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Cutting the Price of Your Meds by 90 Percent

Cutting the Price of Your Meds by 90 Percent
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Published on October 11, 2017


An interview we did back in April may now be more relevant than ever!

Stacey L. Worthy, Esq, executive director of Aimed Alliance, The Alliance for the Adoption of Innovations in Medicine, told us that the organization has a program to help patients work around barriers to access. This includes high copays or such practices as step therapy, where insurance companies require an older cheaper medication before they’ll reimburse what your doctor prescribed.

But if we’re skeptical, how much can we really do about our own prescription costs?

How much, you ask? Looking through this week’s news, one headline from Lodi, a California community south of Sacramento, gave us a dramatic answer:


We just had to read the details and suggest you follow the link and do the same. But here are the highlights.

The patient, a financial planner named Ken Levy, switched insurance companies and the cost of his meds, in this case for cholesterol, soared to $240 per month, far more than he used to pay.

So he called to complain.

His health-plan rep told him to get a pre-authorization from his doctor. He did and the price dropped to $130 per month. Still too high.

His health plan told him to order through an affiliated online pharmacy, and his cost dropped to $40 per month.

That would have been fine if the insurance company had told him that to begin with. But now he wondered what else they hadn’t disclosed. So he did some research and found that by becoming a member of an online company, he could drop the price to $23 per month. That’s more than $200 per month less than where he had started.

Now we’re not saying this would work for everyone, for every insurance plan or even for cancer medications at all. But it does remind us of our friends at Aimed Alliance. Check out to learn how to work with your doctor and appeal insurance decisions state by state.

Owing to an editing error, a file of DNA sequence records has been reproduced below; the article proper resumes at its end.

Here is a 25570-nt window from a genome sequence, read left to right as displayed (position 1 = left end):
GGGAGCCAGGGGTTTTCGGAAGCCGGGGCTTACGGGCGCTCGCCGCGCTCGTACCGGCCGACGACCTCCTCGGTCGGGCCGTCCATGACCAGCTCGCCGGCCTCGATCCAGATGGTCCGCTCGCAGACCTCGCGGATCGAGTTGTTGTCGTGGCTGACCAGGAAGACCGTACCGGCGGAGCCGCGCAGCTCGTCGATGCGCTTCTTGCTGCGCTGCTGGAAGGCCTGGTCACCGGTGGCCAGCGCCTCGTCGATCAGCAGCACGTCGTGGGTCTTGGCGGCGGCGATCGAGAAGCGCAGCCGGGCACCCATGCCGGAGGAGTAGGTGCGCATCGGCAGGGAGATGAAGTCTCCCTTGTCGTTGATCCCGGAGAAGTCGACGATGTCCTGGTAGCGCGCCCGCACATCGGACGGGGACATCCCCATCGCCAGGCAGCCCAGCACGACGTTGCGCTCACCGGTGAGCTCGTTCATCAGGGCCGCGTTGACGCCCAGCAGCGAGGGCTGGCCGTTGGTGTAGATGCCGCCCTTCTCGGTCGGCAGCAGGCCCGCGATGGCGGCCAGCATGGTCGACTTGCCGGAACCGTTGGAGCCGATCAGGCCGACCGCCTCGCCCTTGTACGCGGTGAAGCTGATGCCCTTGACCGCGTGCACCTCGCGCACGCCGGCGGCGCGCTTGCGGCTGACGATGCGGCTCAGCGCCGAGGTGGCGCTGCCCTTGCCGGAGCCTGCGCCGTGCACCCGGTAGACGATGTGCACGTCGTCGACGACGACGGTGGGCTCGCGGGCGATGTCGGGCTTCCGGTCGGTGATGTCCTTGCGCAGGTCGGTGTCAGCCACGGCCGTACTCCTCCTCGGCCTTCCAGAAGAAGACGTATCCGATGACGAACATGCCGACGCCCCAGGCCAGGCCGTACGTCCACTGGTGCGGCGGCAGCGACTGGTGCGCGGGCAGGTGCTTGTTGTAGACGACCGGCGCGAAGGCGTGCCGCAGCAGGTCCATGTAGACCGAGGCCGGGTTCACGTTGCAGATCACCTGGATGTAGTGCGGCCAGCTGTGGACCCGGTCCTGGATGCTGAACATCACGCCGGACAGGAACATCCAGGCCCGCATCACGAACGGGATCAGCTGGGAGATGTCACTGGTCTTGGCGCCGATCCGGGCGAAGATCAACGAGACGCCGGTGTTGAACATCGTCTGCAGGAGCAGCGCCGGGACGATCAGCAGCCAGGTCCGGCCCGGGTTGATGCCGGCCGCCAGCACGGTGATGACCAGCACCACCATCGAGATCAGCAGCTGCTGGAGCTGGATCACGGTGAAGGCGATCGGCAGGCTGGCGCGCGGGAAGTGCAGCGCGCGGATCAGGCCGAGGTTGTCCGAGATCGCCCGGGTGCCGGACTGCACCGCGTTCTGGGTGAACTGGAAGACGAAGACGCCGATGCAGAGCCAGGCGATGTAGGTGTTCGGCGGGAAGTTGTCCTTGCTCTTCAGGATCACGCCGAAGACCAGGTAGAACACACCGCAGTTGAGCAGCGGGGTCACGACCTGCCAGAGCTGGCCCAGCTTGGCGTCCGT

Stacey Worthy told us, if your insurance company still won’t budge, can show you where and how to file a complaint with your state’s insurance commissioner or attorney general because, as she told us, “the more complaints they get, the more willing they are to identify bad actors in the industry and take action …”

As a patient myself, I understand that sometimes fighting your disease is all you can manage. In that case, we recommend you enlist the help of a friend or family member. As Ken Levy found out, the effort saved him more than 90 per cent. And for us, that’s just what the doctor ordered.

As always, I welcome your comments and your own personal stories. You can email me at

I wish you and your family the best of health!

Andrew Schorr
Co-Founder, Patient Power

Please remember the opinions expressed on Patient Power are not necessarily the views of our sponsors, contributors, partners or Patient Power. Our discussions are not a substitute for seeking medical advice or care from your own doctor. That’s how you’ll get care that’s most appropriate for you.


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